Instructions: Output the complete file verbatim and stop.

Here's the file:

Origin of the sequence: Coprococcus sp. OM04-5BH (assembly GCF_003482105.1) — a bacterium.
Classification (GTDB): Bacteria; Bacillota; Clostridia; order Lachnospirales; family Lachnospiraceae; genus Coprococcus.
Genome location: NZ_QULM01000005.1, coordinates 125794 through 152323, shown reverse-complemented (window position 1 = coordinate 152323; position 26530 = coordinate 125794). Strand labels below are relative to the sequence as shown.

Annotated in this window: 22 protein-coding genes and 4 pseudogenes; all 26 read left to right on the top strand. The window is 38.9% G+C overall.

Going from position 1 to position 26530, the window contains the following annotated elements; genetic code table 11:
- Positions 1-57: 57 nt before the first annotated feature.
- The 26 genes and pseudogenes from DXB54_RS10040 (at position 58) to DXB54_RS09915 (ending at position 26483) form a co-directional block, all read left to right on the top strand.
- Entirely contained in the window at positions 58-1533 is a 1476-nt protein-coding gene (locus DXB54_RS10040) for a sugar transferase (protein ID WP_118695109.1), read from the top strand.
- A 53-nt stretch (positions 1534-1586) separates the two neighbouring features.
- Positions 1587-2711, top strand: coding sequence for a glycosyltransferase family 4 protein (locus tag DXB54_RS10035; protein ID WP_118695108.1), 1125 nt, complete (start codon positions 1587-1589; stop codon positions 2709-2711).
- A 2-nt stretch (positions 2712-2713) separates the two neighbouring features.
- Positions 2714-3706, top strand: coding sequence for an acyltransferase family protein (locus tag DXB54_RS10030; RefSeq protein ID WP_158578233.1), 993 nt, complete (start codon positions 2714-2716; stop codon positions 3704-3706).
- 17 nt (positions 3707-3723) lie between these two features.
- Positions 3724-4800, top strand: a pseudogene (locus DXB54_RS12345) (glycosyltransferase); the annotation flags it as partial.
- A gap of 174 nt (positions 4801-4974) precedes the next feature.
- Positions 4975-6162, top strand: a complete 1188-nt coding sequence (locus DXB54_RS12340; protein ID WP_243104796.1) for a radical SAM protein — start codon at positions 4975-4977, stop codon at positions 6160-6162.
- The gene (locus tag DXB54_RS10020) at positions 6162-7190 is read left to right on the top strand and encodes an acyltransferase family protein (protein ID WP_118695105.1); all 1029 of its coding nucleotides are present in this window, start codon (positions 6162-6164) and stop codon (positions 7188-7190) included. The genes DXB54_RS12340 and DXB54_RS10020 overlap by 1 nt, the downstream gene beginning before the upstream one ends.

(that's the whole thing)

Origin of the sequence: Coprococcus sp. OM04-5BH (assembly GCF_003482105.1) — a bacterium.
Classification (GTDB): Bacteria; Bacillota; Clostridia; order Lachnospirales; family Lachnospiraceae; genus Coprococcus.
Genome location: NZ_QULM01000005.1, coordinates 125794 through 152323, shown reverse-complemented (window position 1 = coordinate 152323; position 26530 = coordinate 125794). Strand labels below are relative to the sequence as shown.

Annotated in this window: 22 protein-coding genes and 4 pseudogenes; all 26 read left to right on the top strand. The window is 38.9% G+C overall.

Going from position 1 to position 26530, the window contains the following annotated elements; genetic code table 11:
- Positions 1-57: 57 nt before the first annotated feature.
- The 26 genes and pseudogenes from DXB54_RS10040 (at position 58) to DXB54_RS09915 (ending at position 26483) form a co-directional block, all read left to right on the top strand.
- Entirely contained in the window at positions 58-1533 is a 1476-nt protein-coding gene (locus DXB54_RS10040) for a sugar transferase (protein ID WP_118695109.1), read from the top strand.
- A 53-nt stretch (positions 1534-1586) separates the two neighbouring features.
- Positions 1587-2711, top strand: coding sequence for a glycosyltransferase family 4 protein (locus tag DXB54_RS10035; protein ID WP_118695108.1), 1125 nt, complete (start codon positions 1587-1589; stop codon positions 2709-2711).
- A 2-nt stretch (positions 2712-2713) separates the two neighbouring features.
- Positions 2714-3706, top strand: coding sequence for an acyltransferase family protein (locus tag DXB54_RS10030; RefSeq protein ID WP_158578233.1), 993 nt, complete (start codon positions 2714-2716; stop codon positions 3704-3706).
- 17 nt (positions 3707-3723) lie between these two features.
- Positions 3724-4800, top strand: a pseudogene (locus DXB54_RS12345) (glycosyltransferase); the annotation flags it as partial.
- A gap of 174 nt (positions 4801-4974) precedes the next feature.
- Positions 4975-6162, top strand: a complete 1188-nt coding sequence (locus DXB54_RS12340; protein ID WP_243104796.1) for a radical SAM protein — start codon at positions 4975-4977, stop codon at positions 6160-6162.
- The gene (locus tag DXB54_RS10020) at positions 6162-7190 is read left to right on the top strand and encodes an acyltransferase family protein (protein ID WP_118695105.1); all 1029 of its coding nucleotides are present in this window, start codon (positions 6162-6164) and stop codon (positions 7188-7190) included. The genes DXB54_RS12340 and DXB54_RS10020 overlap by 1 nt, the downstream gene beginning before the upstream one ends.